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Deer Lake Association
A member of the Minnesota Lakes Association
Deer Lake Fly-Over
On June 24th, 2006, Al Cibizar from A. W. Research Labratories presented the results of the "Fly-Over" conducted last Fall.  It was a fascinating program and of great interest to the health of the lake.  The focus of the study was to identify potential sources of pollution around the lake, most notably coming from septic systems, but also from other sources.  General details of the health of Deer Lake will be posted here soon.  In addition, each property owner will receive a confidential report on their own situation, with recommendations for correction if necessary.  One bit of advise can apply to everyone: the single most effective and easiest thing we can all do is to retain a shoreland buffer between our yards and the lake.  This is as simple as a no-mow zone at least for the first 10 feet back (with a path access to dock and beach).  This will prevent the rain runoff from going directly into the lake, filtering debris and nutrients, and keeping the lake clean.
Here is a picture of the well attended June 24 meeting:


                                          To: All Deer Lake Residents-


The purpose of this report is to update you on the progress of the photographic survey of the lakeshore analysis begun last fall by the Deer Lake Association in behalf of all lake residents.


Many have said that what they appreciate most about Deer Lake is the clarity and quality of its water. Although it remains one of the clearest lakes in Minnesota, its quality is declining and threatened, which generates considerable concern. Our lake is oligotropic which means that it is slow emptying and has a long turnover time- any decline has serious and long term implications.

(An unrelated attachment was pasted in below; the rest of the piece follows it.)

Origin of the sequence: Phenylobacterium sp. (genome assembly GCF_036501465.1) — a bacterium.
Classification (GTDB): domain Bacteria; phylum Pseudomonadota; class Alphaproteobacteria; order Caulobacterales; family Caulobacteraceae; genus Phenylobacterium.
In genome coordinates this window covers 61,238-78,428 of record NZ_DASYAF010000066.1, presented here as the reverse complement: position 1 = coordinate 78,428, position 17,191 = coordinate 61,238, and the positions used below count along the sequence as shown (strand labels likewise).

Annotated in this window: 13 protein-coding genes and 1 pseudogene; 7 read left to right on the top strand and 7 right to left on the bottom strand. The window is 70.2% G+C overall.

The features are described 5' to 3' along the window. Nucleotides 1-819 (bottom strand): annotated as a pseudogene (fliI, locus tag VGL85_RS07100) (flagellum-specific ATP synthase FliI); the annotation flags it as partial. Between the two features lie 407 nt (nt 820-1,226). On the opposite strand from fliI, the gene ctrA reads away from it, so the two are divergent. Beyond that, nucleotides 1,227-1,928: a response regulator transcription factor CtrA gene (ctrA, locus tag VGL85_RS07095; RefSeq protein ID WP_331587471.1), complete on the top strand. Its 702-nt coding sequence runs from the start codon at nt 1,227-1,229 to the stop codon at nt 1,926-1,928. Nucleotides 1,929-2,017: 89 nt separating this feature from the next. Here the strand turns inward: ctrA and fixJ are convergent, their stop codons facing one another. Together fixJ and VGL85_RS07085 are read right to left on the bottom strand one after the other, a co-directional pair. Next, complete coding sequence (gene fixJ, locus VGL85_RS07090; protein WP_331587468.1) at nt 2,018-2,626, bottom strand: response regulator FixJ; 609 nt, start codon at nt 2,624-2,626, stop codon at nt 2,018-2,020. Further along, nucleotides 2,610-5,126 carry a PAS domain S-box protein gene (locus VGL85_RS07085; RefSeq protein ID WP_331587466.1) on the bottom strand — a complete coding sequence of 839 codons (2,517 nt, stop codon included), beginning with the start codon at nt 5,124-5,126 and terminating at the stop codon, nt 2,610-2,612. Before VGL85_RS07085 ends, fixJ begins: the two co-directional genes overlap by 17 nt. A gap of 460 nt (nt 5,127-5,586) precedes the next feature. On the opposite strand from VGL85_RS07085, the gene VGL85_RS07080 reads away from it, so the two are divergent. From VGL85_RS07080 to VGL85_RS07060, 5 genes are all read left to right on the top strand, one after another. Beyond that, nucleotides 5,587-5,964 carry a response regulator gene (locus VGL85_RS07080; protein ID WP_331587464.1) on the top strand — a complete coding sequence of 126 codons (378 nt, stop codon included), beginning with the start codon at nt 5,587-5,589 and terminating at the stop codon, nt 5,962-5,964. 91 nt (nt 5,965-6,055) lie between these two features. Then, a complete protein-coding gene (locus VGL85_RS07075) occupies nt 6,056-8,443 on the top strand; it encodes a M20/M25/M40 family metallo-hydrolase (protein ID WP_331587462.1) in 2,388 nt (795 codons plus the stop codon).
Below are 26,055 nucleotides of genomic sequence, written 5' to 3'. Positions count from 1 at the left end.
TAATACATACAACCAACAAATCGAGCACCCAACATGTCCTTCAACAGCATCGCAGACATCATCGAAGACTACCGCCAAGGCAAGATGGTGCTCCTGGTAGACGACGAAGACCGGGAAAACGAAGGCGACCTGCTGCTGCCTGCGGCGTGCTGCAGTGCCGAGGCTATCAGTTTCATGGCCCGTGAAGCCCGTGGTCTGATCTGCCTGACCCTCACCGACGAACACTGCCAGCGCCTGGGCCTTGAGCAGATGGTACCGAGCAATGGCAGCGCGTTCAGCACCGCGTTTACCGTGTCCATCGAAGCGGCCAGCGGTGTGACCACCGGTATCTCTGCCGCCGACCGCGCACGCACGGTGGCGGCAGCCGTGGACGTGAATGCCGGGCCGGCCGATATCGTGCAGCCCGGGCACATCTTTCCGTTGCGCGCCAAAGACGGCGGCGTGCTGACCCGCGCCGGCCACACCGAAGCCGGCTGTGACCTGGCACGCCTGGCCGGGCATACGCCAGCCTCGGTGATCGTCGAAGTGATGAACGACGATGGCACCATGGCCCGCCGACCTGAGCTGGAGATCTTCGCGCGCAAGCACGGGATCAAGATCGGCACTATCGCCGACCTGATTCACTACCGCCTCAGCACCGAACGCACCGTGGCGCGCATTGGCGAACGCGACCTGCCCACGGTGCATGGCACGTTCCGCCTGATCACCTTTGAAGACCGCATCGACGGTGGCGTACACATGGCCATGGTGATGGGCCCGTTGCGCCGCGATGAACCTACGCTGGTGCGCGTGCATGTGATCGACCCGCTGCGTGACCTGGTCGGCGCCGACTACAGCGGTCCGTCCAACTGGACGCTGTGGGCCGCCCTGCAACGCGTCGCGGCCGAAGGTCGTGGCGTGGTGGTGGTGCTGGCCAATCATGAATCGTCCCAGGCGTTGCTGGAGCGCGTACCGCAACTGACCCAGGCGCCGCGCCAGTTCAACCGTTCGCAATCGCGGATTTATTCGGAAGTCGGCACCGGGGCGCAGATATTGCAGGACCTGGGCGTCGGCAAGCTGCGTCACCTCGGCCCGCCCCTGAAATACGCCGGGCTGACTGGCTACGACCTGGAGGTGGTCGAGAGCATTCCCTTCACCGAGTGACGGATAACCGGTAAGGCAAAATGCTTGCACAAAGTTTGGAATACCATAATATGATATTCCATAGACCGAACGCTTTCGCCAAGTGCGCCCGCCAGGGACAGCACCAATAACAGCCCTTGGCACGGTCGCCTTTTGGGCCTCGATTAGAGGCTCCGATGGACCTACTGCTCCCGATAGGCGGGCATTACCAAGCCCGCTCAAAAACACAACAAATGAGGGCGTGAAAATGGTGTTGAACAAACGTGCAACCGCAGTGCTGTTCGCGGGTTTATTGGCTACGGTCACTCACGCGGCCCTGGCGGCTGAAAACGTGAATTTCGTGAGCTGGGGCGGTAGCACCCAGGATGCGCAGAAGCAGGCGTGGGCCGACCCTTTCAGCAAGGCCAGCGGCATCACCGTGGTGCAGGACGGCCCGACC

Of course each of us are primary stewards of the lake will want to be aware of this and do all we can to preserve and improve its water quality. There are also some things we can do best together.  With this in mind the DLA has adopted the ambitious goal of improving the lake's clarity by 3 feet in the next 20 years (per the Secchi disc reading). It is difficult but doable according to the three limnologists (specialists in lake quality) lake resident who advice the board.  This 3 in 20 program will require cooperation and participation of all of us.


High phosphorus, septic seepage and sediment levels are the three major factors contributing to the decline in lake water quality. Accordingly, the DLA Board commissioned the lakeshore analysis to determine the levels and areas affected and to create a historical data base for comparison in monitoring future lake conditions. It will provide information about how each of us effects the environment as well as what we can volunteer to do as property owners to help preserve the quality of our lake.